Serbia (Balkan) Belgrade tour

Guest post from a close friend who prefer to stay anonymous.

Have you ever wondered how it is to be in the Balkan and Serbia?

For some of you who may have been born in the eighties or earlier, you may remember all too well the images of the horrors of war in former Yugoslavia.  It is now approximately twenty years later and now you can travel freely to Serbia, Bosnia/Herzegovina, Croatia, Slovenia, Kosovo, Macedonia or Albania.
Inspired by a close friend, I decided to travel to the Serbian capital of Belgrade. For me, it seemed to be the cheapest way to fly with WizzAir to Budapest and to take a train from there to Belgrade.

Travelling from Budapest to Belgrade

It was really easy to get a ticket at the Budapest Keleti train station. I did not book the ticket in advance, I just went to the International Ticket Office, and had only to wait a few minutes to buy the train return ticket which only costs 26 euros, which is really cheap for such a long distance. You have to keep in mind that the train goes maybe only 2 or 3 times per day and the trip takes around 8 hours, as the train moves very slowly and stops for a while at the border with Serbia. There is a small restaurant in the train, but it is a smart idea to buy plenty of food and drinks at the station and make sure you have some books, music, movies or other entertainment as it is a long ride!




From the train, the landscape is mainly very extensive country side with a small village or large town every here and there.

Belgrade has a compact city centre, so i found it very easy to go around by just walking. There is the Kalemegdan fortress – citadel in the centre, which is quite large and very medieval and a beautiful place to walk around. The citdel harbours amongst others a well, which would star in one of the Alfred Hitchcock´s movie, a small orthodox Serbian church and panorama restaurant. From the fortress you have a splendid view on the crossing of the rivers Danube and Sava, which makes this place such a strategic and contested location.
On the other side of the river Sava, you can see Neo Beograd, or New Belgrade, where the TV tower was bombarded during the NATO bombardments at the end of the Balkan wars in the nineties. In this new part of the city, the districts are also numbered. In formers days, the rivers also were the border with the Austrian-Hungarian Empire.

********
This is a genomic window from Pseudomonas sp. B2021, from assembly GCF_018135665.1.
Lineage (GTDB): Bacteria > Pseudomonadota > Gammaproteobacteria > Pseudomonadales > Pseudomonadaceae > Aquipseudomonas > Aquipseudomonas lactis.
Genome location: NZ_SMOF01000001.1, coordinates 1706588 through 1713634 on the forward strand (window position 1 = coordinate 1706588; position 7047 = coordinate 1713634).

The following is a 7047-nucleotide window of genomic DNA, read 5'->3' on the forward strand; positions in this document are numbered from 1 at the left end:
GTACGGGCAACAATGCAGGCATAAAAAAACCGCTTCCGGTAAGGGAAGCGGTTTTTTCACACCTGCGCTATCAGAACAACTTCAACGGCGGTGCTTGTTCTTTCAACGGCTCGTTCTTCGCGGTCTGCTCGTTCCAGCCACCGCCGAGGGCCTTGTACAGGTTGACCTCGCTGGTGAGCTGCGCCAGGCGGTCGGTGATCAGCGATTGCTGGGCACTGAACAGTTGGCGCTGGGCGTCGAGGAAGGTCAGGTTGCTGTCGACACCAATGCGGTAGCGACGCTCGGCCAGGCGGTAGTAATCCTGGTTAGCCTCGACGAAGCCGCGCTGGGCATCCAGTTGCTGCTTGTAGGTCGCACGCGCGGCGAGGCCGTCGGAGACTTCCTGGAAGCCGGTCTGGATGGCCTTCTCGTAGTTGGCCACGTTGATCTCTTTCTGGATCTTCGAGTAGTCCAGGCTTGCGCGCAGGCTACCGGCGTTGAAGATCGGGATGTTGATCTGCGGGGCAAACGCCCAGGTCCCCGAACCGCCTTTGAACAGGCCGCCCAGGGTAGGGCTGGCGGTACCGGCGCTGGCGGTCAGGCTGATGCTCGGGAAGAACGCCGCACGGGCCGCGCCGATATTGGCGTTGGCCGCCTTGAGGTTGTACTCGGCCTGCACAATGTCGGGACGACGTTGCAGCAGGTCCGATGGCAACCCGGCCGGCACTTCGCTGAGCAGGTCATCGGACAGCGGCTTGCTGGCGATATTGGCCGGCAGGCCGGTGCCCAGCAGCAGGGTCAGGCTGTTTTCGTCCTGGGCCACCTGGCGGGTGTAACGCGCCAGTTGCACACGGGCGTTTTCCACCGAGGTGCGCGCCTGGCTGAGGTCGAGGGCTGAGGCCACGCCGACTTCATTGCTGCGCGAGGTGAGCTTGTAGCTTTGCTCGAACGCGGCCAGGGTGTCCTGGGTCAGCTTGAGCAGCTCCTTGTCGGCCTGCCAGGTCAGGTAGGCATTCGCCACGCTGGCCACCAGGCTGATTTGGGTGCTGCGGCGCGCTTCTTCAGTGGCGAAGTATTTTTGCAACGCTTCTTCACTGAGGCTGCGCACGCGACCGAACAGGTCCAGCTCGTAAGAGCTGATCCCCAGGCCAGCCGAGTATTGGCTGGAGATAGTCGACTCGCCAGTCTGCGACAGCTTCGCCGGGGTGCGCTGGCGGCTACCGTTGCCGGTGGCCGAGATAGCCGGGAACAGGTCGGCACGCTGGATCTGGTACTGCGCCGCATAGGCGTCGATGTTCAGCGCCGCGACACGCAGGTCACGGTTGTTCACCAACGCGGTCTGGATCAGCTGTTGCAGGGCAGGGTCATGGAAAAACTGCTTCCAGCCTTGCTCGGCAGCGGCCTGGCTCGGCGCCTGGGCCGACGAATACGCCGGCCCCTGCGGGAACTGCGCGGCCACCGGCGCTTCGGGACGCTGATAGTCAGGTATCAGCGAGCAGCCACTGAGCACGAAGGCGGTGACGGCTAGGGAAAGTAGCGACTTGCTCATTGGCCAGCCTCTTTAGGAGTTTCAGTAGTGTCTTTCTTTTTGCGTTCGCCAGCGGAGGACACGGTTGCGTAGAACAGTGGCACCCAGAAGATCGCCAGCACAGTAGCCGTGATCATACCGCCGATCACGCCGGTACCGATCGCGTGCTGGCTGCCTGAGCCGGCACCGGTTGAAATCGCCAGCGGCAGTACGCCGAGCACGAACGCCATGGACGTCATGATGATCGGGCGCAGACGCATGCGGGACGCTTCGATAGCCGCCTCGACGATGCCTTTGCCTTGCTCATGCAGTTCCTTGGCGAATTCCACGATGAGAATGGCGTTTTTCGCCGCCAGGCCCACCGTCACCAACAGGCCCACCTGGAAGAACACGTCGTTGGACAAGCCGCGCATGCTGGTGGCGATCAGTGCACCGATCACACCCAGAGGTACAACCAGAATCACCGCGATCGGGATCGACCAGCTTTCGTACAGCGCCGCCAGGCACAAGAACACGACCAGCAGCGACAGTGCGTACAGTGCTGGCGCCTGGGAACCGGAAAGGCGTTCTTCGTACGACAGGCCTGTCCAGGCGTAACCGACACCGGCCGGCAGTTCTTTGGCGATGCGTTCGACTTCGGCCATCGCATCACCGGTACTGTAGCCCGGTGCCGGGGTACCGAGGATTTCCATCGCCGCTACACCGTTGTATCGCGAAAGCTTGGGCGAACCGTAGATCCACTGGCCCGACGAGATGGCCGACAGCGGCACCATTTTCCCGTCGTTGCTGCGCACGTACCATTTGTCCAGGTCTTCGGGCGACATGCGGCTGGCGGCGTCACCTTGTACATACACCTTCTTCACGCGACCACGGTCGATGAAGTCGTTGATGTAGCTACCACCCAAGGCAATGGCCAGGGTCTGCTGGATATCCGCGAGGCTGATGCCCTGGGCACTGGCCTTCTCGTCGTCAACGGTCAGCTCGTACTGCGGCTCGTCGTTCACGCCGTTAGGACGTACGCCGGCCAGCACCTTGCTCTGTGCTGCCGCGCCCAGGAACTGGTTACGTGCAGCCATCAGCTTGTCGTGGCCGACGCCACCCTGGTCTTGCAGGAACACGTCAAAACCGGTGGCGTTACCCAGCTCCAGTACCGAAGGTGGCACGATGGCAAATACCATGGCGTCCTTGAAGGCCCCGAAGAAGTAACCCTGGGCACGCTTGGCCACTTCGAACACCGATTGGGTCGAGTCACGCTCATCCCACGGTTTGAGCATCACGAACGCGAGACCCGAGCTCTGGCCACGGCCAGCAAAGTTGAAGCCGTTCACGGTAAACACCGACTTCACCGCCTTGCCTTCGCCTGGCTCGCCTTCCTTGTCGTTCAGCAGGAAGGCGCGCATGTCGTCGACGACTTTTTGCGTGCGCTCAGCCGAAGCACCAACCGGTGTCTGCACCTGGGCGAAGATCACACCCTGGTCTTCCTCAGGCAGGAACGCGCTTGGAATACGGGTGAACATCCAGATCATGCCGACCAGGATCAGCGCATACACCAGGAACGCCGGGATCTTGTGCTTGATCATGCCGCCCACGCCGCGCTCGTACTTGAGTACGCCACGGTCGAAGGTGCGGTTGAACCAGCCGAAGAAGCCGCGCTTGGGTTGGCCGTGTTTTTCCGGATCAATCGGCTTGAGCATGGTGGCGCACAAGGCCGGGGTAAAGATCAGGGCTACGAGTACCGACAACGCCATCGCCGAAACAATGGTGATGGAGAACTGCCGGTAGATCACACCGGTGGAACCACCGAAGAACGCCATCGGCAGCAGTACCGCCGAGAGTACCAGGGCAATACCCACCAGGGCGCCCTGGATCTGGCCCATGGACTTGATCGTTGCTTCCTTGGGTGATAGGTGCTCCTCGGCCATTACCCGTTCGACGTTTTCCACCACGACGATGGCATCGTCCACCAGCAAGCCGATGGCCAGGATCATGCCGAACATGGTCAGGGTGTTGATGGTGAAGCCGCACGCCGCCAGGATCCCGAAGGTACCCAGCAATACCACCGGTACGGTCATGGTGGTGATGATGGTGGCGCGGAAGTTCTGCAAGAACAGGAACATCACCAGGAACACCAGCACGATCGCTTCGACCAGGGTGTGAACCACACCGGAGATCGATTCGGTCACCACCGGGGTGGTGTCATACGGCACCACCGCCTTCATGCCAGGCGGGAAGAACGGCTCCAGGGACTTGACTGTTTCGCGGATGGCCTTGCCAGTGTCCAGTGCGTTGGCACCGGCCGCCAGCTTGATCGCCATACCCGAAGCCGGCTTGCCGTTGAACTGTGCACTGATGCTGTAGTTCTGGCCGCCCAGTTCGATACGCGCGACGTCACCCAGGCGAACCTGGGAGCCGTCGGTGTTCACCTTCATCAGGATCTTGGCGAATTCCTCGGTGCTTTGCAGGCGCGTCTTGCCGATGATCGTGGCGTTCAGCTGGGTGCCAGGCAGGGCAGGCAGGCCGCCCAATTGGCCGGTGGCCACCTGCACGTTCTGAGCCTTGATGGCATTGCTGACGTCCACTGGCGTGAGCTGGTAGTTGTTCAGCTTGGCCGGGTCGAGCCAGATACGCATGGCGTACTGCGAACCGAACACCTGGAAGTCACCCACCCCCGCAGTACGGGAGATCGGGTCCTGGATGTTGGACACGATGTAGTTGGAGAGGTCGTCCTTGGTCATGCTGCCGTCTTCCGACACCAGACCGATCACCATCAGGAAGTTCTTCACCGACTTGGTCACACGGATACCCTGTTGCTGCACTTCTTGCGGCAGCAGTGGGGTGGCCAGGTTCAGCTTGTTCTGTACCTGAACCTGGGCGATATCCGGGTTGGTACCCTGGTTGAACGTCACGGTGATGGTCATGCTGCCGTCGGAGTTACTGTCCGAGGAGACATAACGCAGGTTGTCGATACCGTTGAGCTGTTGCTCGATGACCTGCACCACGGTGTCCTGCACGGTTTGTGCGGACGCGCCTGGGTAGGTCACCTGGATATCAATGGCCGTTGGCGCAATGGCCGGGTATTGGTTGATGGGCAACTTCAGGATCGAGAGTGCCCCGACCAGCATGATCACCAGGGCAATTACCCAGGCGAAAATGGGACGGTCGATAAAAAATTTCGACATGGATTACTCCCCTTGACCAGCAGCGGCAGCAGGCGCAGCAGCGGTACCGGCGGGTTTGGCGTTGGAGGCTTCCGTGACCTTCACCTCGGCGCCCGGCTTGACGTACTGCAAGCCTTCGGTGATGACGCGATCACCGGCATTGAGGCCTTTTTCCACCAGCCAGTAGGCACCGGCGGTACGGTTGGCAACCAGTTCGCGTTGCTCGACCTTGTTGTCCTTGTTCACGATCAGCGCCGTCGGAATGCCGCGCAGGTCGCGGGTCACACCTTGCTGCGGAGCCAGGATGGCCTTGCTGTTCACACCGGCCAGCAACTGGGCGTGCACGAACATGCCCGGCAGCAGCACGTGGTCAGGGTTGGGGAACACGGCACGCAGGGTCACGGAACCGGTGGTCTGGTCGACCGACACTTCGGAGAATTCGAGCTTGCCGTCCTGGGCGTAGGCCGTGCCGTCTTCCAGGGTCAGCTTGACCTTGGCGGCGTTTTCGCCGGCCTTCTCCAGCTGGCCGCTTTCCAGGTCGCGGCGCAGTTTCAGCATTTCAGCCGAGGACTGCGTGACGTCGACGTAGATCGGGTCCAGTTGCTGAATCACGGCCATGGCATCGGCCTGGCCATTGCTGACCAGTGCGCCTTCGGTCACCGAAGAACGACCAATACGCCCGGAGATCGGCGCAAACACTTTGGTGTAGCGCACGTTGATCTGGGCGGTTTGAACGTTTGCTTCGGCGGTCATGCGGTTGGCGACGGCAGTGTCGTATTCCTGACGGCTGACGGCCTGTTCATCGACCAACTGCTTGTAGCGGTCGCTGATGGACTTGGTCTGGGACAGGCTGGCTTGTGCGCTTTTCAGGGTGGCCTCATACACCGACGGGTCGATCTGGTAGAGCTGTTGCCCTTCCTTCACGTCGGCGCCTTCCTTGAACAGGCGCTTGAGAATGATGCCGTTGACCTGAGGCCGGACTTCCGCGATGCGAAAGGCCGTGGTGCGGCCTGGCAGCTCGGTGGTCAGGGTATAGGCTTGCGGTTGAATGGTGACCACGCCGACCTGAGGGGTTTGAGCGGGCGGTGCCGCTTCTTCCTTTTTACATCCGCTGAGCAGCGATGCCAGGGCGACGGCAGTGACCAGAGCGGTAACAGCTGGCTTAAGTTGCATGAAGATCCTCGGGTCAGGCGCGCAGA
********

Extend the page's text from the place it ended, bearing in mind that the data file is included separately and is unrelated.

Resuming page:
The city has a museum about the legendary Nikola Tesla, the inventor of electricity, who was in a fierce competition with Mr. Edison at the time. Although the museum is really small and compact, there is a fascinating guided tour which involves some interactive electricity experiments!

When walking around in the city, you can notice some old and new architecture. My local guide explained to me that when you see some modern architecture, most likely there was a building before that had been destroyed during the 2nd World War.
One landmark building not be missed is the famous Moskva (Moscow) Hotel, with its beautiful exterior and classic interior a true gem. It has a notorious past, amongst other being the Gestapo Headquarters during the second World War. Nowadays, it is a wonderful restaurant and cafe, where you can enjoy a tasty drink or dish with in the style and with the class and beauty of times long past.




The Moskva schnitt and the Cevapi meatballs dish are some specialties to be had here if you wish to have some local food. Together with one of the very affordable cocktails and on certain nights surround by piano music, it is a most pleasant and relaxing experience.

If you need some peace and quiet from the huzzle and bustle of the city, you can take a bus to the city beaches along the Sava River called Ada Ciganlija. Here you will find several bars and restaurants, a ski and snowboarding centre and shops where you can rent a bike to cycle along the rivers or in the city.

In conclusion, Belgrade is a perfect and affordable vacation destination, a beautiful city steeped in history, with fantastic surroundings, many shops, restaurants and bars and friendly people. “




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